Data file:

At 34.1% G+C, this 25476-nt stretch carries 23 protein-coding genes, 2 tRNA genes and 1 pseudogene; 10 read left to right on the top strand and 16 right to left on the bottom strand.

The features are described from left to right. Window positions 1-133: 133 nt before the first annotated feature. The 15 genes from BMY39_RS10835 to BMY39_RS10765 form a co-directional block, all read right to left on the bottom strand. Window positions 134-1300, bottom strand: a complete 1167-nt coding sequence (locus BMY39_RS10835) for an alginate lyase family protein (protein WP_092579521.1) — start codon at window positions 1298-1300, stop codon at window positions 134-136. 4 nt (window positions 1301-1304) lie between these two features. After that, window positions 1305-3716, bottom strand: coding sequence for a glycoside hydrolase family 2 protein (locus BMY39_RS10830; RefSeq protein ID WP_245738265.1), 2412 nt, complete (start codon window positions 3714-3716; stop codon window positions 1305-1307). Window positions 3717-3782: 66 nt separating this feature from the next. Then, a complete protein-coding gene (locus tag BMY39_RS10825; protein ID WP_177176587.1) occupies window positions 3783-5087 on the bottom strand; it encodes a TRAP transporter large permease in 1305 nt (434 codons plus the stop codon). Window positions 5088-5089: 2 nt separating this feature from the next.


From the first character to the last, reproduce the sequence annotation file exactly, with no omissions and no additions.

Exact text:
At 34.1% G+C, this 25476-nt stretch carries 23 protein-coding genes, 2 tRNA genes and 1 pseudogene; 10 read left to right on the top strand and 16 right to left on the bottom strand.

The features are described from left to right. Window positions 1-133: 133 nt before the first annotated feature. The 15 genes from BMY39_RS10835 to BMY39_RS10765 form a co-directional block, all read right to left on the bottom strand. Window positions 134-1300, bottom strand: a complete 1167-nt coding sequence (locus BMY39_RS10835) for an alginate lyase family protein (protein WP_092579521.1) — start codon at window positions 1298-1300, stop codon at window positions 134-136. 4 nt (window positions 1301-1304) lie between these two features. After that, window positions 1305-3716, bottom strand: coding sequence for a glycoside hydrolase family 2 protein (locus BMY39_RS10830; RefSeq protein ID WP_245738265.1), 2412 nt, complete (start codon window positions 3714-3716; stop codon window positions 1305-1307). Window positions 3717-3782: 66 nt separating this feature from the next. Then, a complete protein-coding gene (locus tag BMY39_RS10825; protein ID WP_177176587.1) occupies window positions 3783-5087 on the bottom strand; it encodes a TRAP transporter large permease in 1305 nt (434 codons plus the stop codon). Window positions 5088-5089: 2 nt separating this feature from the next.